If you use unique marker arrangements, the initialPosition field of the crazyflies.yaml entries will be ignored, but it should still be set because the parser will expect it.

It is often useful to select a subset of all available Crazyflies. The graphical “Chooser” and the additional configuration file allCrazyflies.yaml help make this easy. See Manage fleet with the Chooser for details.

Define Crazyflie types

The third configuration file crazyflieTypes.yaml defines the possible types. Each type specifies the physical attributes of the quadrotor. The type field in the crazyflies.yaml entries must refer to a type listed in this file.

Note

Many users will not need to modify this file.

# ros_ws/src/crazyswarm/launch/crazyflieTypes.yaml
crazyflieTypes:
  default:
    bigQuad: False
    batteryVoltageWarning: 3.8  # V
    batteryVoltateCritical: 3.7 # V
    markerConfiguration: 0
    dynamicsConfiguration: 0
    firmwareParams:
      ...
  medium:
    bigQuad: True
    batteryVoltageWarning: 7.6  # V
    batteryVoltateCritical: 7.4 # V
    markerConfiguration: 1
    dynamicsConfiguration: 0
    firmwareParams:
      ...
numMarkerConfigurations: 2
markerConfigurations:
  "0":  # for standard Crazyflie
    numPoints: 4
    offset: [0.0, -0.01, -0.04]
    points:
      "0": [0.0177184,0.0139654,0.0557585]
      "1": [-0.0262914,0.0509139,0.0402475]
      "2": [-0.0328889,-0.02757,0.0390601]
      "3": [0.0431307,-0.0331216,0.0388839]
  "1": # medium frame
    numPoints: 4
    offset: [0.0, 0.0, -0.03]
    points:
      "0": [-0.00896228,-0.000716753,0.0716129]
      "1": [-0.0156318,0.0997402,0.0508162]
      "2": [0.0461693,-0.0881012,0.0380672]
      "3": [-0.0789959,-0.0269793,0.0461144]
numDynamicsConfigurations: 1
dynamicsConfigurations:
  "0":
    maxXVelocity: 2.0
    maxYVelocity: 2.0
    maxZVelocity: 3.0
    maxPitchRate: 20.0
    maxRollRate: 20.0
    maxYawRate: 10.0
    maxRoll: 1.4
    maxPitch: 1.4
    maxFitnessScore: 0.001

The dynamics and marker configurations are only relevant when using a motion capture system for tracking, see below for details.

The markerConfiguration fields are not needed with unique marker arrangements. All marker setup should be done in your motion capture system. Create one object in your motion capture software for each marker arrangement and give them names like cf1, cf2, cf3, etc., corresponding to the IDs listed in your crazyflies.yaml.

Manage fleet with the Chooser

The graphical Chooser tool is used to enable/disable subsets of the available Crazyflies and perform other practical tasks. Chooser relies on the additional configuration file allCrazyflies.yaml, which has the same format as crazyflies.yaml (see Enumerate Crazyflies). Edit this file to contain all the Crazyflies you have available. Then, start the Chooser:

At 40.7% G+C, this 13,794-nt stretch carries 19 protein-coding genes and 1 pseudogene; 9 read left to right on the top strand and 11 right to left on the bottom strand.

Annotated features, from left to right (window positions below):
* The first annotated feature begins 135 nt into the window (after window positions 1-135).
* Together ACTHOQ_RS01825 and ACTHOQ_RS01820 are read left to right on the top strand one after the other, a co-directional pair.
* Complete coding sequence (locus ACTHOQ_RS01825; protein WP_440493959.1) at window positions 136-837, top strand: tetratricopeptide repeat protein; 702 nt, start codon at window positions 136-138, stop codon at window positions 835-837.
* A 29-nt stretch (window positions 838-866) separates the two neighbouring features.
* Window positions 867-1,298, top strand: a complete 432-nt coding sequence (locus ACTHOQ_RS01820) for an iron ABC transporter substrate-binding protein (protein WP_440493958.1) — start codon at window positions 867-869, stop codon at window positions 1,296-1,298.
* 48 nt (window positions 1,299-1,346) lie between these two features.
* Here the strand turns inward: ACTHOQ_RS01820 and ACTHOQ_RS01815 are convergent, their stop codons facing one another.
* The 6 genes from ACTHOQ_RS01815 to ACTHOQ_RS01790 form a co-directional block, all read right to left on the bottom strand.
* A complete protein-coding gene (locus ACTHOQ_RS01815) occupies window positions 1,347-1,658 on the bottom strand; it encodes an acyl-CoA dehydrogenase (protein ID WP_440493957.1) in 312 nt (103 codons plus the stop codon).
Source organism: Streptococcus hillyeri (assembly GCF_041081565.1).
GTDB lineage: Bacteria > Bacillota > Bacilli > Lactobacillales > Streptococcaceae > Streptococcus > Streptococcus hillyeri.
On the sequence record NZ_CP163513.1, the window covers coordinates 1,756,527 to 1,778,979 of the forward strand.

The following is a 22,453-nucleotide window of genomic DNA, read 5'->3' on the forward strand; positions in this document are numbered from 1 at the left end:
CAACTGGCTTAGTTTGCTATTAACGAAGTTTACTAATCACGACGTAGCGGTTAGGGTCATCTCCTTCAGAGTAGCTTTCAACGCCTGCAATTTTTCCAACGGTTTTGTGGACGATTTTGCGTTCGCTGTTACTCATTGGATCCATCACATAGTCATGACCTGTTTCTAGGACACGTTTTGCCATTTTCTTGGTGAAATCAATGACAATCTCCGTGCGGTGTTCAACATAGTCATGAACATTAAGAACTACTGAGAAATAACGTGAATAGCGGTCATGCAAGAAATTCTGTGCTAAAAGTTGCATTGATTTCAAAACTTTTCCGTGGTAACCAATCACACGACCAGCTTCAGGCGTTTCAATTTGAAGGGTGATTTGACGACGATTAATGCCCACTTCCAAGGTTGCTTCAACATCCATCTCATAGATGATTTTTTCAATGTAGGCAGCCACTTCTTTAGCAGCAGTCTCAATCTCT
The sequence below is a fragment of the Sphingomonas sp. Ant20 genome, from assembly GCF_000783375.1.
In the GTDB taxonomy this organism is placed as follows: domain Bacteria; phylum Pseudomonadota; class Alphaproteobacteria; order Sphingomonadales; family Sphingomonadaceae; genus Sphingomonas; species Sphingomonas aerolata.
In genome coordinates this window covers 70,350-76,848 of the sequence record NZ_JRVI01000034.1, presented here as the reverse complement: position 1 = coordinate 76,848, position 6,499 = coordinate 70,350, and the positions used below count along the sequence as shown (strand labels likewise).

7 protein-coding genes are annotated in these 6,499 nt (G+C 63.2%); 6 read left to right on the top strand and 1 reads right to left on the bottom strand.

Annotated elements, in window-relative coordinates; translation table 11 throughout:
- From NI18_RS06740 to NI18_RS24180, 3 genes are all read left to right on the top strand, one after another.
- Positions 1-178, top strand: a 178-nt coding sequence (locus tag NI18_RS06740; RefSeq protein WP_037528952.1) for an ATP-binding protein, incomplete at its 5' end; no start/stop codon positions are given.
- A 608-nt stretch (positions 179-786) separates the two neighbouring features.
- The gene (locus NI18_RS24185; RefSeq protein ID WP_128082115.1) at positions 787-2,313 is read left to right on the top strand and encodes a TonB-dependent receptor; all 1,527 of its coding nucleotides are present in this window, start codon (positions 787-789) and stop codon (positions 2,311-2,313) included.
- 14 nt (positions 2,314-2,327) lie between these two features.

cd ros_ws/src/crazyswarm/scripts
python chooser.py

You should see something like the screenshot below.

_images/chooser.png

Each checkbox corresponds to an entry in allCrazyflies.yaml. The checkbox positions should match the initialPosition fields in the file. You can drag a box to select many checkboxes at once.

Whenever the selection is changed, the allCrazyflies.yaml entries for the selected boxes are immediately copied and written to crazyflies.yaml.

Note

If you are using the allCrazyflies.yaml and the Chooser, you should never need to edit crazyflies.yaml manually.

The buttons perform various functions that can be tedious to do for many CFs:

Clear

Deselects all CFs.

Fill

Selects all CFs.

battery

Retrieves battery voltage for enabled CFs. Only works if crazyflie_server is not running at the same time. Can be used while the CF is in power-safe mode.

version

Retrieves STM32 firmware version of enabled CFs. Only works if crazyflie_server is not running at the same time. Can only be used if CF is fully powered on.

sysOff

Puts enabled CFs in power-safe mode (NRF51 powered, but STM32 turned off). Only works if crazyflie_server is not running at the same time.

reboot

Reboot enabled CFs (such that NRF51 and STM32 will be powered). Only works if crazyflie_server is not running at the same time.

flash (STM)

Flashes STM32 firmware to enabled CFs. Only works if crazyflie_server is not running at the same time. Assumes that firmware is built in crazyflie-firmware/cf2.bin. Use --stm32Fw to specify a custom path.

flash (NRF)

Flashes NRF51 firmware to enabled CFs. Only works if crazyflie_server is not running at the same time. Assumes that firmware is built in crazyflie2-nrf-firmware/cf2_nrf.bin. Use --nrf51Fw to specify a custom path.

Testing configuration

Once you have finished configuration, move on to the Hovering (hello, world) tutorial for your first test flight!